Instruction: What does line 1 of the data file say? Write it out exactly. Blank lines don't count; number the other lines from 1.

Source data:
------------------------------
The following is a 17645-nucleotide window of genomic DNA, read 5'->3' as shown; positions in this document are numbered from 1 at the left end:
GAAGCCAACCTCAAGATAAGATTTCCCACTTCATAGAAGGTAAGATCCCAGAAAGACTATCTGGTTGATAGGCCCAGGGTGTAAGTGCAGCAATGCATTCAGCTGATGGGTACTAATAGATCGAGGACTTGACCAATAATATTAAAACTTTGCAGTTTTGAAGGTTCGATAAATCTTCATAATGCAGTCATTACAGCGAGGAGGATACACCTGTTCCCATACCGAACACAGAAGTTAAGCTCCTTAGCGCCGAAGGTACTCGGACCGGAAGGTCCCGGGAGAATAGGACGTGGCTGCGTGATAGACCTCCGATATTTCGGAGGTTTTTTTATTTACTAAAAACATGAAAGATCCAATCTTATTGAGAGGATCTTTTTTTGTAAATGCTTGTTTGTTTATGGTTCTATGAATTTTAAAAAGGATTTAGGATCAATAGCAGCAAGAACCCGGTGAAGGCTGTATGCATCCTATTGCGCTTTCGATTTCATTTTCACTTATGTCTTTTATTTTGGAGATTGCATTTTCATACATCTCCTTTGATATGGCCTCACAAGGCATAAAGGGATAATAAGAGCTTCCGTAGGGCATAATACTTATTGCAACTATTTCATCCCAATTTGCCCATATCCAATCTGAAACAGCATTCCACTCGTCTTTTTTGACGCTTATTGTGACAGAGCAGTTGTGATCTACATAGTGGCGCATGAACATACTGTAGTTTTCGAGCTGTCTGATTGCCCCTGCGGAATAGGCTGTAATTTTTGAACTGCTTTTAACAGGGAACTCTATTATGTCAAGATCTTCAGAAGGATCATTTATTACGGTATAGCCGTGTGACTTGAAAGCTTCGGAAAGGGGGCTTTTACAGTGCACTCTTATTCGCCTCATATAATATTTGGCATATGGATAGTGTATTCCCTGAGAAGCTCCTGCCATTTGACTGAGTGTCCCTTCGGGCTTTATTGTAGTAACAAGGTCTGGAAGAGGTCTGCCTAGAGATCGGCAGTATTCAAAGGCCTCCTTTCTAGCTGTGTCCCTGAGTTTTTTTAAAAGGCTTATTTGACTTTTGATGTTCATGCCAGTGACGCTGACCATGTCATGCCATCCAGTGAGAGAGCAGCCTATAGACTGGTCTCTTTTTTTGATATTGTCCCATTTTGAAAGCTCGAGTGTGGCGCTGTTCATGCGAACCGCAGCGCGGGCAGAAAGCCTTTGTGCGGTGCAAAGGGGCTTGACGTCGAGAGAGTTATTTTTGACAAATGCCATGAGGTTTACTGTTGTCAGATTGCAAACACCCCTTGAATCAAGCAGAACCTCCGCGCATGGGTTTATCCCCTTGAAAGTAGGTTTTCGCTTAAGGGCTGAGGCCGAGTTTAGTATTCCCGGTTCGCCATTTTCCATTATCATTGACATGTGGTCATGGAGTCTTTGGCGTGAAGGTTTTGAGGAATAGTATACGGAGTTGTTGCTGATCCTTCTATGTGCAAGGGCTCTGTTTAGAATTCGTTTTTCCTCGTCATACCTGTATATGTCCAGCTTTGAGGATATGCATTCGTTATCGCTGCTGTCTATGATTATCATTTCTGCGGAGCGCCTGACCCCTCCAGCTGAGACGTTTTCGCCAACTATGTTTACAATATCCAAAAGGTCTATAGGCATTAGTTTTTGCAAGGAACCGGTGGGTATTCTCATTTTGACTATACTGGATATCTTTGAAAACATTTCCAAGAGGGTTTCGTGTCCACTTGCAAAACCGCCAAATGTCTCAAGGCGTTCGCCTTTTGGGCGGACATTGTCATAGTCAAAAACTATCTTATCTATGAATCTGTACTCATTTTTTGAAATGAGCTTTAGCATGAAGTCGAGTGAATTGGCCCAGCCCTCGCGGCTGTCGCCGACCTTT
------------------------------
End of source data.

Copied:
The following is a 17645-nucleotide window of genomic DNA, read 5'->3' as shown; positions in this document are numbered from 1 at the left end: